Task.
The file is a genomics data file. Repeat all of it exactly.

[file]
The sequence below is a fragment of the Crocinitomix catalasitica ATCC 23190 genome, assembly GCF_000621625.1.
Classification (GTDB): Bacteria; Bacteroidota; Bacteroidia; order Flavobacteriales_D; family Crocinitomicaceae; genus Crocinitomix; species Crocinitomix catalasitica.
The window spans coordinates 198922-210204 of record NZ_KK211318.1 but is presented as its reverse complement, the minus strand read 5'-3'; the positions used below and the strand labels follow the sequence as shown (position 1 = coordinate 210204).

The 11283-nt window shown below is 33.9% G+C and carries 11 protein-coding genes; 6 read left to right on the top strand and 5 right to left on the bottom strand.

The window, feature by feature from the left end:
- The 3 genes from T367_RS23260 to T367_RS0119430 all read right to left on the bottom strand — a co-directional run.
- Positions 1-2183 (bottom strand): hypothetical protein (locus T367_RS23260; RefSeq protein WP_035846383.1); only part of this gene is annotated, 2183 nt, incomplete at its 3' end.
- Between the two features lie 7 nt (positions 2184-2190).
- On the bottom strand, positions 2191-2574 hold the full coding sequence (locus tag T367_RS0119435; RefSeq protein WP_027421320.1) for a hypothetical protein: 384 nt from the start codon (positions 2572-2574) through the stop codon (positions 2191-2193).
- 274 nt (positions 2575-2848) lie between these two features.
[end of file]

The sequence below is a fragment of the Crocinitomix catalasitica ATCC 23190 genome, assembly GCF_000621625.1.
Classification (GTDB): Bacteria; Bacteroidota; Bacteroidia; order Flavobacteriales_D; family Crocinitomicaceae; genus Crocinitomix; species Crocinitomix catalasitica.
The window spans coordinates 198922-210204 of record NZ_KK211318.1 but is presented as its reverse complement, the minus strand read 5'-3'; the positions used below and the strand labels follow the sequence as shown (position 1 = coordinate 210204).

The 11283-nt window shown below is 33.9% G+C and carries 11 protein-coding genes; 6 read left to right on the top strand and 5 right to left on the bottom strand.

The window, feature by feature from the left end:
- The 3 genes from T367_RS23260 to T367_RS0119430 all read right to left on the bottom strand — a co-directional run.
- Positions 1-2183 (bottom strand): hypothetical protein (locus T367_RS23260; RefSeq protein WP_035846383.1); only part of this gene is annotated, 2183 nt, incomplete at its 3' end.
- Between the two features lie 7 nt (positions 2184-2190).
- On the bottom strand, positions 2191-2574 hold the full coding sequence (locus tag T367_RS0119435; RefSeq protein WP_027421320.1) for a hypothetical protein: 384 nt from the start codon (positions 2572-2574) through the stop codon (positions 2191-2193).
- 274 nt (positions 2575-2848) lie between these two features.